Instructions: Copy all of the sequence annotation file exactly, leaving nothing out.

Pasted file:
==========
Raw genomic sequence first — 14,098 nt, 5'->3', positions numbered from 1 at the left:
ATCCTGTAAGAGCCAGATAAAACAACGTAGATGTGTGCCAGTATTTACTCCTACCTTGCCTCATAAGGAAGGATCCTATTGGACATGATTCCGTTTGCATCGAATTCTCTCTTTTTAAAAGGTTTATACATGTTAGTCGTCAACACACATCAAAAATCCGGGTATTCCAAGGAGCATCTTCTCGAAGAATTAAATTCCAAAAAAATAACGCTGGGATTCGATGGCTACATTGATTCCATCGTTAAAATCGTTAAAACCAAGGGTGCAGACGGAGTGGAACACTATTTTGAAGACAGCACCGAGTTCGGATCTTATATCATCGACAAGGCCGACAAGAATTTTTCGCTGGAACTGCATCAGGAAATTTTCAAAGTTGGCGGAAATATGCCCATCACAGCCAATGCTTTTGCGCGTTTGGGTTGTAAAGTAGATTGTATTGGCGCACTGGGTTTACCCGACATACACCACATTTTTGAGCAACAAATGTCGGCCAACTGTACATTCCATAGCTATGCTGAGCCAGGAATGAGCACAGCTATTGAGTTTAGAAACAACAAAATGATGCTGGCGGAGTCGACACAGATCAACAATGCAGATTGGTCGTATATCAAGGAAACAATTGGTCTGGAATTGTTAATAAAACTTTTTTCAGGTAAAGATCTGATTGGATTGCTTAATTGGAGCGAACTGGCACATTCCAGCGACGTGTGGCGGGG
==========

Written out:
Raw genomic sequence first — 14,098 nt, 5'->3', positions numbered from 1 at the left:
ATCCTGTAAGAGCCAGATAAAACAACGTAGATGTGTGCCAGTATTTACTCCTACCTTGCCTCATAAGGAAGGATCCTATTGGACATGATTCCGTTTGCATCGAATTCTCTCTTTTTAAAAGGTTTATACATGTTAGTCGTCAACACACATCAAAAATCCGGGTATTCCAAGGAGCATCTTCTCGAAGAATTAAATTCCAAAAAAATAACGCTGGGATTCGATGGCTACATTGATTCCATCGTTAAAATCGTTAAAACCAAGGGTGCAGACGGAGTGGAACACTATTTTGAAGACAGCACCGAGTTCGGATCTTATATCATCGACAAGGCCGACAAGAATTTTTCGCTGGAACTGCATCAGGAAATTTTCAAAGTTGGCGGAAATATGCCCATCACAGCCAATGCTTTTGCGCGTTTGGGTTGTAAAGTAGATTGTATTGGCGCACTGGGTTTACCCGACATACACCACATTTTTGAGCAACAAATGTCGGCCAACTGTACATTCCATAGCTATGCTGAGCCAGGAATGAGCACAGCTATTGAGTTTAGAAACAACAAAATGATGCTGGCGGAGTCGACACAGATCAACAATGCAGATTGGTCGTATATCAAGGAAACAATTGGTCTGGAATTGTTAATAAAACTTTTTTCAGGTAAAGATCTGATTGGATTGCTTAATTGGAGCGAACTGGCACATTCCAGCGACGTGTGGCGGGG